Hot take: You don’t need a PhD to enjoy a glass of vino. While wine has a reputation for being a fancy drink for fancy people, times are changing. Wineries are popping up all over the globe. Wine is becoming a drink of the people. Anyone can become a wine expert. And these top 12 tips for wine newbies will help you get there.
If you’re new to the world of wine, welcome! These 12 tips for the uninitiated are designed to help you on your journey toward becoming a vino virtuoso, from choosing the right bottle to enjoying every last sip of it.
First, some tips for choosing a killer bottle:
1. Not sure what you like? Ask for help.
If you tend to go for the “house wine” at a cocktail bar or you normally get Apothic Red at the store, you might not be able to name-drop your favorite varietal. Not to worry.
When shopping for wine, it’s totally cool to ask for help. Your friendly neighborhood wine merchant is likely full of knowledge that they’re more than happy to impart to a curious customer. Tell them what you like, explain that you want to try something new, and tell them how much you want to spend. This brings us to our next point –
2. Just because a bottle of wine is expensive, doesn’t mean it’s better.
There are plenty of excellent bottles in the $10-$20 range. Plus, expensive vintage wine is an acquired taste. If you’re new to wine, you’re more likely to enjoy the kind of wine that’s meant to be consumed young. Fortunately, that’s most wine you’ll find in a store.
3. Pick a crowd-pleaser.
If you’re hosting guests or bringing a bottle to a party, no one is going to fault you for picking a wine that’s not obscure enough. Just like Elle Woods, the varietals you always see on menus are popular because they’re really likable.
For a red, go with a Cabernet Sauvignon, Pinot Noir, or Merlot. For a white wine, choose a Sauvignon Blanc, Chardonnay, or Pinot Grigio. If someone in your life loves sparkling wine, it’s fine to choose a Cava or Prosecco instead of springing for Champagne.
Now that you’ve picked the perfect bottle, here are some tips for serving it up right:
4. Store unopened wine sideways.
This is so the cork stays in contact with the wine and doesn’t dry out. Exception to the rule: If your bottle has a screw top, you can store it standing up.
5. Keep wine cool (but not too cool).
You can pop that white wine, rosé, and sparkling right in the refrigerator, as those are best served chilled. Red wine can sit at room temperature until you’re ready to drink it. If you happen to have a cooler that can keep red wine at 60-65 °F, that is ideal.
Let’s say you forget to chill your wine in advance and your guests are on their way. No problemo. There are tried and true life hacks for chilling wine quickly, including cold paper towels, wine ice cubes, and The Ziplock Method.
6. You’re allowed to use any kind of glass you want, and no one will judge you.
However, there are reasons why you might choose one kind of glass over another. Stemware is great for white wine because the stem gives you a place to hold the glass without raising the wine’s temperature. But ultimately, if you’re afraid of spilling Chablis on your chemise, by all means, go for a stemless glass.
When the time comes to pop open that bottle, here’s what you need to know to enjoy it to the fullest:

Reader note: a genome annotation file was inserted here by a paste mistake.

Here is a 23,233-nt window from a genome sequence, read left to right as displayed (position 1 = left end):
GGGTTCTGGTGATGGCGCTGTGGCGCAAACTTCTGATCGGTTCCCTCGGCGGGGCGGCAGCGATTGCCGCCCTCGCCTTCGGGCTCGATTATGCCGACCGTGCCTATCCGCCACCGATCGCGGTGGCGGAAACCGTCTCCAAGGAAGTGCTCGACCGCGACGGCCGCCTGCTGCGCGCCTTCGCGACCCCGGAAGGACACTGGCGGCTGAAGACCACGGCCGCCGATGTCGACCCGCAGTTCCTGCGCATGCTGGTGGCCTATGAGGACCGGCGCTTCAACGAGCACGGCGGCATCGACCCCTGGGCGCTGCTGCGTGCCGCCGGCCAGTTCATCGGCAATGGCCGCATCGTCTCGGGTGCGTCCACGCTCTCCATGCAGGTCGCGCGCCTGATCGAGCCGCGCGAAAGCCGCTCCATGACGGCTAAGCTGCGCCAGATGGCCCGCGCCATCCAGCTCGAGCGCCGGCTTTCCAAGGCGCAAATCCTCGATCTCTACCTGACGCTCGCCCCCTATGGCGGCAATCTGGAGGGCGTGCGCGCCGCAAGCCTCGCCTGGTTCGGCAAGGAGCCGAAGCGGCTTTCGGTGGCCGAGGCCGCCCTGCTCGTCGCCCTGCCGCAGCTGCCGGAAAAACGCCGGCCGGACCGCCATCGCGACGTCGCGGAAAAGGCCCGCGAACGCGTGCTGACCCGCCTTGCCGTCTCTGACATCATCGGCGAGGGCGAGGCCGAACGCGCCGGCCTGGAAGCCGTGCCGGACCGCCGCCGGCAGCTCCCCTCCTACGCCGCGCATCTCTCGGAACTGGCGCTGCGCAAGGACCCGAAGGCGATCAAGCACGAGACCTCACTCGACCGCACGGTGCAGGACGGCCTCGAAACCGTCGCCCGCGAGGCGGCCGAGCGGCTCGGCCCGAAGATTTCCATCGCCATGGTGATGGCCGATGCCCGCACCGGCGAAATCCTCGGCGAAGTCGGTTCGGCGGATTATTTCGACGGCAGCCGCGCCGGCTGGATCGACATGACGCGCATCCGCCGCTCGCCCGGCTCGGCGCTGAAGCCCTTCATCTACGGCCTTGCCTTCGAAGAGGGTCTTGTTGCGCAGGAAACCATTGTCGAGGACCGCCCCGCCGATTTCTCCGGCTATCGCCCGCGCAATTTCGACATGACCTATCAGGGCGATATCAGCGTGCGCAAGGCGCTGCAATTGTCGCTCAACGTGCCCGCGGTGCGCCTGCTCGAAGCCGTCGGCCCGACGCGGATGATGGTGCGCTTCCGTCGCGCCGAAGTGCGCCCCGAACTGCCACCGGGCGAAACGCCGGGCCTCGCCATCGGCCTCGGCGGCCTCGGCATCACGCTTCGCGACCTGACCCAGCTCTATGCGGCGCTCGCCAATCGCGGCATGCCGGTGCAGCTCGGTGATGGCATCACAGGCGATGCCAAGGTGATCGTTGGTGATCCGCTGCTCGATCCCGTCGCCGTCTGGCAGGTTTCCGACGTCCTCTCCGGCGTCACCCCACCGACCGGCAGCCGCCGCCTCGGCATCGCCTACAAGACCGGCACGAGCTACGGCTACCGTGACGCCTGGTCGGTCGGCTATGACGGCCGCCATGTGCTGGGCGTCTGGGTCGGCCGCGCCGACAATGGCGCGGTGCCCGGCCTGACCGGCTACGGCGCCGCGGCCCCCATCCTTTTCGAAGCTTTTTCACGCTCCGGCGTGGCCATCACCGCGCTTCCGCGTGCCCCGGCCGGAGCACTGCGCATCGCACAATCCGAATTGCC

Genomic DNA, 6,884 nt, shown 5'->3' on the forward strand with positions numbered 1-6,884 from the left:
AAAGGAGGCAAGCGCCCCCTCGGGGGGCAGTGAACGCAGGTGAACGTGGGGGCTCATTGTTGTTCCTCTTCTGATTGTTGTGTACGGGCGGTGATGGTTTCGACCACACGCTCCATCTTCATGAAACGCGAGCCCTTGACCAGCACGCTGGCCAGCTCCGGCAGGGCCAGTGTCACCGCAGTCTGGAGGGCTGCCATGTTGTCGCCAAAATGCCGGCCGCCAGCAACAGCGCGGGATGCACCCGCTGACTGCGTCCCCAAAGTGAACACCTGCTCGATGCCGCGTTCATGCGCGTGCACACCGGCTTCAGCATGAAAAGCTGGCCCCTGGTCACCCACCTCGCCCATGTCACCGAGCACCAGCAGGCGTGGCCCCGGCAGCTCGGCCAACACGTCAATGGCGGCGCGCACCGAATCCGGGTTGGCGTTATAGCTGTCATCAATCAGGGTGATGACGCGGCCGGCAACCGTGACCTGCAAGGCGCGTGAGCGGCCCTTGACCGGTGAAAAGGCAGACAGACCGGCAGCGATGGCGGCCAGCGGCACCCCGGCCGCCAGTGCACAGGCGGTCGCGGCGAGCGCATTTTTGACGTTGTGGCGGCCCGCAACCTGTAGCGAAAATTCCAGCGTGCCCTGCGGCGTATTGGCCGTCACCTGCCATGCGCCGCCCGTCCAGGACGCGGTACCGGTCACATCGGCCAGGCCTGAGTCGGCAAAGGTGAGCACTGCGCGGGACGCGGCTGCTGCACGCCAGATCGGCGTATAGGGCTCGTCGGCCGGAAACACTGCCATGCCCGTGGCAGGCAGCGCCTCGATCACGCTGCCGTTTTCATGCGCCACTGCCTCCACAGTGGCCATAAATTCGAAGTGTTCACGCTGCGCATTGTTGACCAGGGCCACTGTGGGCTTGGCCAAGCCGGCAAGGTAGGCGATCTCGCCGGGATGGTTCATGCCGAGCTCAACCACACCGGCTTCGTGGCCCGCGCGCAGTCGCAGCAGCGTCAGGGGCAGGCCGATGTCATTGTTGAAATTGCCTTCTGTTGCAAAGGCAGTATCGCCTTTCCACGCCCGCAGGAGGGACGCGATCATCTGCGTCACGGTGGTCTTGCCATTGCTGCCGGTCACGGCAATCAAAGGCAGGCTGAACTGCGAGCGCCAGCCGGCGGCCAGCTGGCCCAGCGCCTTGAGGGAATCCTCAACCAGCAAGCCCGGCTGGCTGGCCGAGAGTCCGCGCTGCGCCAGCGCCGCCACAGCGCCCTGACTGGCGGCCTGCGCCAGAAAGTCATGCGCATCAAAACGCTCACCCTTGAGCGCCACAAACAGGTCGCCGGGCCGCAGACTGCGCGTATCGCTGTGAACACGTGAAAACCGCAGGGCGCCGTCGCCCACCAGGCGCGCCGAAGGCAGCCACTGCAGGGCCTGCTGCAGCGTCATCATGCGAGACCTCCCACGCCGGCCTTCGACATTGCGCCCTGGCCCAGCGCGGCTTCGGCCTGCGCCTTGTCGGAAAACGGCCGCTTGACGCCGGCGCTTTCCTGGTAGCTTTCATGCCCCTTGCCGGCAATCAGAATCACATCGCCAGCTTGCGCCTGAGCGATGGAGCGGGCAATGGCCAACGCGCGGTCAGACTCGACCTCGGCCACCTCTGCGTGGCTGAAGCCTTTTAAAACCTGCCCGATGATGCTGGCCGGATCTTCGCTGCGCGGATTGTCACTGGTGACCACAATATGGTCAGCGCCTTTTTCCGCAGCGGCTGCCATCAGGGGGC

7. Give it a swirl.
Swirling introduces more oxygen into the wine, which makes it “open up” – like it’s ready to start telling you secrets. And what are those secrets? Its many scents and aromas, of course. You can either keep the base of your glass on the table and move it in circles, or you can pick it up and swirl it in the air. Just remember to be gentle to avoid spills (and maybe practice with white wine).
8. Before you take a sip, give it a sniff.
Wine has layers of aromas. Take note of any fruit flavors you smell, and then any secondary flavors like nuttiness, beeswax, cedar, etc. Those secondary flavors can help you figure out if the wine has been aged in oak.
9. Take your time with that first sip.
Wine experts often swish the first sip of wine around their mouth for an extra beat. Why? It’s because of retronasal olfaction – the smelling that happens from inside your mouth. You may pick up a particular flavor and think you’re tasting it, but you’re actually smelling it. Your sense of taste is limited to: sweet, bitter, sour, salty, and umami.
Finally, here are some tips on how to prolong the life of leftover wine:
10. Store an opened bottle upright.
Wait wait wait, before we said to store it on its side – why the change? After it’s open, storing a bottle upright will help to minimize the surface area of wine that comes into contact with oxygen. The less oxygen, the slower the wine will oxidize.
11. Re-cork the bottle.
Hot tip: If you can save the original cork, you won’t need a fancy bottle stopper. Boom. We just saved you money.
12. Pop it into the fridge.
Yes, even if it’s red. All kinds of wine will last longer when kept cool. Try not to take it out again until you’re ready to drink it, because extreme temperature changes can damage wine.
In Vino Finito
If you’re serious about learning more about wine, keep a wine journal to record what bottles you’ve tasted and which ones you loved. This will help you remember your preferences, and will also make you seem like a very cultured and chic individual. But to start, these top 12 tips for wine newbies will give you a great wine education foundation.
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Finally, if you have questions about how to pick the perfect bottle, hit us up. We’re always happy to help. Cheers!